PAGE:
2.50
Hdl Handle:
http://hdl.handle.net/2336/32582
Title:
Monoclonal gammopathy in Iceland: a population-based registry and follow-up
Authors:
Ogmundsdottir, Helga M; Haraldsdottir, Vilhelmina; Johannesson, Gudmundur M; Olafsdottir, Gudridur; Bjarnadottir, Kristin; Sigvaldason, Helgi; Tulinius, Hrafn
Citation:
Br. J. Haematol. 2002, 118(1):166-73
Issue Date:
1-Jul-2002
Abstract:
The term monoclonal gammopathy (MG) signifies the benign or malignant clonal growth of B lymphocytes. In the present study, monoclonal gammopathy of unknown significance (MGUS) was defined as those patients with no identified haematological malignancy. A database was constructed of all 713 MG patients in Iceland between 1976 and 1997 and compared with the Icelandic Cancer Registry. The age-standardized incidence per 100 000 of MG was 10.3 for males and 8.6 for females, calculated for the whole period, rising steadily from 5.8 (men) and 4.9 (women) during the 5-year period 1976-80 to 14.7 (men) and 12.5 (women) during the last 5 year period. Age-standardized incidence rates were very low for subjects under 50 years of age, then increased with age from 11 and 17 per 100 000 at 50-54, to 169 and 119 per 100 000 at age 80-84, for men and women respectively. No association was detected between MG and non-haematological malignancies, neither retrospectively nor prospectively. Haematological malignancy was diagnosed in 209 (29.3%) cases before the recorded finding of MG or within the same calendar year, leaving 504 (70.7%) patients diagnosed with MGUS. Of these, 51 (10%) progressed to multiple myeloma or Waldenström's macroglobulinaemia after a mean interval of 3.8 years; mean follow-up was 7.4 years, median 6 years. The most common immunoglobulin (Ig) class was IgG (55%), followed by IgM (32%) and IgA (13%). MGUS was a highly significant risk factor for developing haematological malignancies and the risk was significantly greater for MG of the IgA class compared with either IgG or IgM.
Description:
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Full metadata record

DC FieldValue Language
dc.contributor.authorOgmundsdottir, Helga M-
dc.contributor.authorHaraldsdottir, Vilhelmina-
dc.contributor.authorJohannesson, Gudmundur M-
dc.contributor.authorOlafsdottir, Gudridur-
dc.contributor.authorBjarnadottir, Kristin-
dc.contributor.authorSigvaldason, Helgi-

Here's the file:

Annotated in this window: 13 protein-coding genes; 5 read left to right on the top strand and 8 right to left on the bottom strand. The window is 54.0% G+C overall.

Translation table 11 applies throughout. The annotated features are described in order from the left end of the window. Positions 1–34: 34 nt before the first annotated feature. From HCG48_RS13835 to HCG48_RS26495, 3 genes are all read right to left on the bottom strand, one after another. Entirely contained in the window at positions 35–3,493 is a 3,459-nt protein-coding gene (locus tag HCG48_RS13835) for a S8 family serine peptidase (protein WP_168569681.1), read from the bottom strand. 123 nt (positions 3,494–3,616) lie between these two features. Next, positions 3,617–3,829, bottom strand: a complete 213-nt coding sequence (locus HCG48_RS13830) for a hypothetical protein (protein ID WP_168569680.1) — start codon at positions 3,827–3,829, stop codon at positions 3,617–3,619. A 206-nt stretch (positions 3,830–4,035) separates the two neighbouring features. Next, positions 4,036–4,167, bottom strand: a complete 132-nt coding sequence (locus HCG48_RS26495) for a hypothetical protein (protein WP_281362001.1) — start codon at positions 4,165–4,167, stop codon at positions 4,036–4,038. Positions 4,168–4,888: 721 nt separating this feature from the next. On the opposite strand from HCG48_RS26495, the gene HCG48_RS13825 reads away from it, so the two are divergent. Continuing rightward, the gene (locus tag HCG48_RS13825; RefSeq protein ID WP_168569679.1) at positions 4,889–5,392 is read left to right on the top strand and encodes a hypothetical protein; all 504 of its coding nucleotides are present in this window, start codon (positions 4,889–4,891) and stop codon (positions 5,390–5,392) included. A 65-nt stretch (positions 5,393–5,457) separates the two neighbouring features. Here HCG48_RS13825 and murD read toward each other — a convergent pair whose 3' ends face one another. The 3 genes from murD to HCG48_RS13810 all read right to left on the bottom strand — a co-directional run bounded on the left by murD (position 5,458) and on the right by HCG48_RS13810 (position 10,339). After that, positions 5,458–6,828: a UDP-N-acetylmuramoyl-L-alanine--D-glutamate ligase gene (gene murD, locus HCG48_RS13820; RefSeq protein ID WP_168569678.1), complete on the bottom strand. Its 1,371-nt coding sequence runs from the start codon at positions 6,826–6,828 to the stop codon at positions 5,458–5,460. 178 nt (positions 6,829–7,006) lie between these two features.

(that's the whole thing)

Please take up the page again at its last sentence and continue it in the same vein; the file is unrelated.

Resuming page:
dc.contributor.authorTulinius, Hrafn-
dc.date.accessioned2008-07-21T13:15:03Z-
dc.date.available2008-07-21T13:15:03Z-
dc.date.issued2002-07-01-
dc.date.submitted2008-07-21-
dc.identifier.citationBr. J. Haematol. 2002, 118(1):166-73en
dc.identifier.issn0007-1048-
dc.identifier.pmid12100144-
dc.identifier.doi10.1046/j.1365-2141.2002.03589.x-
dc.identifier.urihttp://hdl.handle.net/2336/32582-
dc.descriptionTo access publisher full text version of this article. Please click on the hyperlink in Additional Links fielden
dc.description.abstractThe term monoclonal gammopathy (MG) signifies the benign or malignant clonal growth of B lymphocytes. In the present study, monoclonal gammopathy of unknown significance (MGUS) was defined as those patients with no identified haematological malignancy. A database was constructed of all 713 MG patients in Iceland between 1976 and 1997 and compared with the Icelandic Cancer Registry. The age-standardized incidence per 100 000 of MG was 10.3 for males and 8.6 for females, calculated for the whole period, rising steadily from 5.8 (men) and 4.9 (women) during the 5-year period 1976-80 to 14.7 (men) and 12.5 (women) during the last 5 year period. Age-standardized incidence rates were very low for subjects under 50 years of age, then increased with age from 11 and 17 per 100 000 at 50-54, to 169 and 119 per 100 000 at age 80-84, for men and women respectively. No association was detected between MG and non-haematological malignancies, neither retrospectively nor prospectively. Haematological malignancy was diagnosed in 209 (29.3%) cases before the recorded finding of MG or within the same calendar year, leaving 504 (70.7%) patients diagnosed with MGUS. Of these, 51 (10%) progressed to multiple myeloma or Waldenström's macroglobulinaemia after a mean interval of 3.8 years; mean follow-up was 7.4 years, median 6 years. The most common immunoglobulin (Ig) class was IgG (55%), followed by IgM (32%) and IgA (13%). MGUS was a highly significant risk factor for developing haematological malignancies and the risk was significantly greater for MG of the IgA class compared with either IgG or IgM.en
dc.language.isoenen
dc.publisherBlackwell Scientific Publicationsen
dc.relation.urlhttp://search.ebscohost.com/login.aspx?direct=true&db=aph&AN=6911350&site=ehost-liveen
dc.subject.meshAdulten
dc.subject.meshAge Distributionen
dc.subject.meshAgeden
dc.subject.meshAged, 80 and overen
dc.subject.meshFemaleen
dc.subject.meshFollow-Up Studiesen
dc.subject.meshHumansen
dc.subject.meshIcelanden
dc.subject.meshIncidenceen
dc.subject.meshMaleen
dc.subject.meshMiddle Ageden
dc.subject.meshMonoclonal Gammopathies, Benignen
dc.subject.meshMultiple Myelomaen
dc.subject.meshRegistriesen
dc.subject.meshRisken
dc.subject.meshSex Distributionen
dc.subject.meshWaldenstrom Macroglobulinemiaen
dc.titleMonoclonal gammopathy in Iceland: a population-based registry and follow-upen
dc.typeArticleen
dc.contributor.departmentMolecular and Cell Biology Research Laboratory, Icelandic Cancer Society, Reykjavík, Iceland. helgam@krabb.isen
dc.identifier.journalBritish journal of haematologyen

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